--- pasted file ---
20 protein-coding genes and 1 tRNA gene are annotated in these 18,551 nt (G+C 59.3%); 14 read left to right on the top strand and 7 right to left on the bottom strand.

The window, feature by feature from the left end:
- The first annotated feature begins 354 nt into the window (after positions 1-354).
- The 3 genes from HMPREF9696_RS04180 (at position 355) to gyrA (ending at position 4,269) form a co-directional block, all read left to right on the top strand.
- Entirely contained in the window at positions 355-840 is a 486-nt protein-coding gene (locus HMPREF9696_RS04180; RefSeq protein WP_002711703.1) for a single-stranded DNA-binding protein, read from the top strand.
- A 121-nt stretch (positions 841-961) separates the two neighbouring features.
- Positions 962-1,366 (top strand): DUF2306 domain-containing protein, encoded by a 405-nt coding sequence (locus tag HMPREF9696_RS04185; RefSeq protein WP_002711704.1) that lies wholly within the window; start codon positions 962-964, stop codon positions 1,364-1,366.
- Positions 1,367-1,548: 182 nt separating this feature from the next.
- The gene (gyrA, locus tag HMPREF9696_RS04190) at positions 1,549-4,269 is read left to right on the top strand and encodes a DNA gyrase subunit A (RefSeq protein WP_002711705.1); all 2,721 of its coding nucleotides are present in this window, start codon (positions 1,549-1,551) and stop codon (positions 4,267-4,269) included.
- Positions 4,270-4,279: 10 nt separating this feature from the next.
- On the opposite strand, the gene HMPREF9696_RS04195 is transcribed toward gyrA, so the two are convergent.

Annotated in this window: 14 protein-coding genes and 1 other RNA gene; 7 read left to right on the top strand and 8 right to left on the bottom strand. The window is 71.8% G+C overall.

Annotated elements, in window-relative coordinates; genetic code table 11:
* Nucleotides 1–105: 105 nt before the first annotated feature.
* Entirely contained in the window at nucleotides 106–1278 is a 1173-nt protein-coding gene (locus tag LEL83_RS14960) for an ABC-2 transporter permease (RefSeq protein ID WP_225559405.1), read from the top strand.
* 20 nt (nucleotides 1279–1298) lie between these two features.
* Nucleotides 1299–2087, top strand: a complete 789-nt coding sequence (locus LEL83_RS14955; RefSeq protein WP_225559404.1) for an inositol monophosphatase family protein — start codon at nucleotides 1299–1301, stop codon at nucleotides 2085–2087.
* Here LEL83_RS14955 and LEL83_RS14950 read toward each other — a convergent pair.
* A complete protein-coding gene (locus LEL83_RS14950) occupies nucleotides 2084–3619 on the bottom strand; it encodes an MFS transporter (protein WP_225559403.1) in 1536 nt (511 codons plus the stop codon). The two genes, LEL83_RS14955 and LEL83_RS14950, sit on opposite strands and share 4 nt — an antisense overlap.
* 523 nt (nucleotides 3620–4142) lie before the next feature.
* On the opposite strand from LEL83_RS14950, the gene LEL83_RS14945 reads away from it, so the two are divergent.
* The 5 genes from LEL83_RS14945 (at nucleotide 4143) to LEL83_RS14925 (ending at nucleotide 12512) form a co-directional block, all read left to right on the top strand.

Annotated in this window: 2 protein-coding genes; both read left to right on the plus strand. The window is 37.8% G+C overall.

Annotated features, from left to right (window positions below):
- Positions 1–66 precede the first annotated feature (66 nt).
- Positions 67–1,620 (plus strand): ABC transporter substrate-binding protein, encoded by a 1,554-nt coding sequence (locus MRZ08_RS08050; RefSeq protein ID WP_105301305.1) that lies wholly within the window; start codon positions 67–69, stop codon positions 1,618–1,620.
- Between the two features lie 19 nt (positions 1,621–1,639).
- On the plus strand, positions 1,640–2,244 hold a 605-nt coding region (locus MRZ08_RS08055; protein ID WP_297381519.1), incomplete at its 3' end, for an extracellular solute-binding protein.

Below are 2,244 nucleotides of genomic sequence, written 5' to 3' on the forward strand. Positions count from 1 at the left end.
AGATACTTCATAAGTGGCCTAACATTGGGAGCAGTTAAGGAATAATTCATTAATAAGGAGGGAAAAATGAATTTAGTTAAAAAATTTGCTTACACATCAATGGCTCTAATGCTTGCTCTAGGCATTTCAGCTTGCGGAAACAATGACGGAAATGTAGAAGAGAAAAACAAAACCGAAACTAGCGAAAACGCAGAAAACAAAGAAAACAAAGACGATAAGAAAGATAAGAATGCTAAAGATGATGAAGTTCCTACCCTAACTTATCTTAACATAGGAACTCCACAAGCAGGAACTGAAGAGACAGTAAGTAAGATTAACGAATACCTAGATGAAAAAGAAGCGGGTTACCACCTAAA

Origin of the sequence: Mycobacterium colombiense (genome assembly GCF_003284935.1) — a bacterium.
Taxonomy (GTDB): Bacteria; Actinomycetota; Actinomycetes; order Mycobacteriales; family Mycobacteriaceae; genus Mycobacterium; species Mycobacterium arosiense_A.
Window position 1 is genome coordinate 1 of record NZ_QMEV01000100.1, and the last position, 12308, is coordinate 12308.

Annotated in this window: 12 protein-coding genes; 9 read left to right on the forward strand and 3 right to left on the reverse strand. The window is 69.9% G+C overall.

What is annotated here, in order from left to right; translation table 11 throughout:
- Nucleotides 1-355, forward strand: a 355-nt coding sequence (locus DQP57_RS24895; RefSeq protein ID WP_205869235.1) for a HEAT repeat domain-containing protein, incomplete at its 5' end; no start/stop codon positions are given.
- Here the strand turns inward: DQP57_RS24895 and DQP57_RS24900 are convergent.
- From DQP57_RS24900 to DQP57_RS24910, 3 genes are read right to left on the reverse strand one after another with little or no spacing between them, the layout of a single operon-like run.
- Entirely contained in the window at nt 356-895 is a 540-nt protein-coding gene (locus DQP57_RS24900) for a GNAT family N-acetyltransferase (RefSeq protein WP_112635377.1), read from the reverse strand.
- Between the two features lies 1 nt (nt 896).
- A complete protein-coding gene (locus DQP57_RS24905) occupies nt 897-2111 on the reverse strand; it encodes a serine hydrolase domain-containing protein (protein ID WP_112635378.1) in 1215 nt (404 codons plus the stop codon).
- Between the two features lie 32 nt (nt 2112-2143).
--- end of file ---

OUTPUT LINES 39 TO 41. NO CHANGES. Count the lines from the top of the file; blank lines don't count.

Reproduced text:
- Entirely contained in the window at nt 356-895 is a 540-nt protein-coding gene (locus DQP57_RS24900) for a GNAT family N-acetyltransferase (RefSeq protein WP_112635377.1), read from the reverse strand.
- Between the two features lies 1 nt (nt 896).
- A complete protein-coding gene (locus DQP57_RS24905) occupies nt 897-2111 on the reverse strand; it encodes a serine hydrolase domain-containing protein (protein ID WP_112635378.1) in 1215 nt (404 codons plus the stop codon).